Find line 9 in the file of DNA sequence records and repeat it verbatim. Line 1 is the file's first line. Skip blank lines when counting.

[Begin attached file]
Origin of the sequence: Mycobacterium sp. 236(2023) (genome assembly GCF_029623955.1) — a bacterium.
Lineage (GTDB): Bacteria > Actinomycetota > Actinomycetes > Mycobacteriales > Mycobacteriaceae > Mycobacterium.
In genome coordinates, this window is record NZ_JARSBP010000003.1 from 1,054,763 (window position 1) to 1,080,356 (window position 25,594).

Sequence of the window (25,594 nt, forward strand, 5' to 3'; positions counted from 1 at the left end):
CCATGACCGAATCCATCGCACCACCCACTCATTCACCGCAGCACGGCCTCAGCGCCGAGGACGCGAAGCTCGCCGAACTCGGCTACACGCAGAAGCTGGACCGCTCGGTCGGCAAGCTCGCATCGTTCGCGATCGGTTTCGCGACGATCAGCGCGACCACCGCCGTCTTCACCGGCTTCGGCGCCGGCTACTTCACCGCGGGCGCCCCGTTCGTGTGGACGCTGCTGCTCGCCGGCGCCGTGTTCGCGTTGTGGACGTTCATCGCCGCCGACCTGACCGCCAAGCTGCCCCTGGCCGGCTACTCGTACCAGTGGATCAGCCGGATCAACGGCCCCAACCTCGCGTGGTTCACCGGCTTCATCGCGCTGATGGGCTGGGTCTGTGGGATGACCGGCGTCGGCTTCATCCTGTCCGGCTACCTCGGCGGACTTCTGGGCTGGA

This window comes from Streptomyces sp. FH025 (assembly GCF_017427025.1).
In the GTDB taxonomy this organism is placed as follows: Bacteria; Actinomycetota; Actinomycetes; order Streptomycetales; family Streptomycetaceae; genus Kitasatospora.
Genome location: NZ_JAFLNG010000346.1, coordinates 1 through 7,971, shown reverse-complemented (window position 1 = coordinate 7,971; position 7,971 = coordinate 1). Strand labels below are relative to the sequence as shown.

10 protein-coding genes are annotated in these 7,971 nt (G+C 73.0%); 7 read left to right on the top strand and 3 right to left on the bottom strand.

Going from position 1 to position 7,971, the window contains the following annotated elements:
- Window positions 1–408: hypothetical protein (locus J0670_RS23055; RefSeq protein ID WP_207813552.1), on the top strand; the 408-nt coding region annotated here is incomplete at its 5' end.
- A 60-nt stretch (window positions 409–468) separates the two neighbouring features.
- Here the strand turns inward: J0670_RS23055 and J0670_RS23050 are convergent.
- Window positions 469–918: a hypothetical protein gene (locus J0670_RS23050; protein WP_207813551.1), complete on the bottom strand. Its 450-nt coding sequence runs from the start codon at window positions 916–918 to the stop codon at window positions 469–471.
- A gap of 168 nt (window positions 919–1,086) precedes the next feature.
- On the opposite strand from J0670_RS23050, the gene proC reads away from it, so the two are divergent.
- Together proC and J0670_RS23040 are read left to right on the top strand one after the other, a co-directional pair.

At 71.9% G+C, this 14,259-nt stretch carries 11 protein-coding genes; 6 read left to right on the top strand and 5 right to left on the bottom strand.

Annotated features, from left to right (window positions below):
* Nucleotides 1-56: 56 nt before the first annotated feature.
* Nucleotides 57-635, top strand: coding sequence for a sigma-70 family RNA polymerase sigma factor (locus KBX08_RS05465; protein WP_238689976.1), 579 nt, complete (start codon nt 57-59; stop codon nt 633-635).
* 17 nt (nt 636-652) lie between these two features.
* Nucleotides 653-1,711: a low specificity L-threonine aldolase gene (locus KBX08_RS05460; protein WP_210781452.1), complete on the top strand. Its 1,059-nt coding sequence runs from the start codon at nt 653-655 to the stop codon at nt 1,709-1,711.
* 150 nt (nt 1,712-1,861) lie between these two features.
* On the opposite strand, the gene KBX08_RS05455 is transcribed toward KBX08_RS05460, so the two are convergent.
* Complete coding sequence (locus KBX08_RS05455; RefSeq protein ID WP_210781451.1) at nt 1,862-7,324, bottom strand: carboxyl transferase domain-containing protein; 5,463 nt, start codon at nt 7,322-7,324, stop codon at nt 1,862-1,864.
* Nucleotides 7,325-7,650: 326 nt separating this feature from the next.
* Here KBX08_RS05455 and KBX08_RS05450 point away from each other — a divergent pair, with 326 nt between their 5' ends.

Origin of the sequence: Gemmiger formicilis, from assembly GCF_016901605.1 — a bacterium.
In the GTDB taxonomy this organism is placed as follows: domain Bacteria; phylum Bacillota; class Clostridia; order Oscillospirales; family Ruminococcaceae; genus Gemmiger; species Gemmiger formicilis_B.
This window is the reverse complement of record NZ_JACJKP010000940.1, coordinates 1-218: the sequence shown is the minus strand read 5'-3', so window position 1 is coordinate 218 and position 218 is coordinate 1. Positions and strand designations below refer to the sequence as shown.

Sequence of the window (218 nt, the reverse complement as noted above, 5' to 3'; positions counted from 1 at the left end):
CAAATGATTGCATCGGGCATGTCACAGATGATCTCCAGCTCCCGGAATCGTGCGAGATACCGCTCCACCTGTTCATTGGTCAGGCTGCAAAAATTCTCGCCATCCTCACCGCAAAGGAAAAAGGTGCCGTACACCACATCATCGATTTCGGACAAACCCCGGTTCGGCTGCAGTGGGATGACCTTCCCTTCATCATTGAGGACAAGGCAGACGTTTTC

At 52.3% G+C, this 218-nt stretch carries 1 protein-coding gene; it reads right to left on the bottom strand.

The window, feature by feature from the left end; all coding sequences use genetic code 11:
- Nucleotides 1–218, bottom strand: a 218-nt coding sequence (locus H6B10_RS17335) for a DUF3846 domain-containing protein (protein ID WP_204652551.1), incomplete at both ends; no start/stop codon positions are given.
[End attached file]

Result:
10 protein-coding genes are annotated in these 7,971 nt (G+C 73.0%); 7 read left to right on the top strand and 3 right to left on the bottom strand.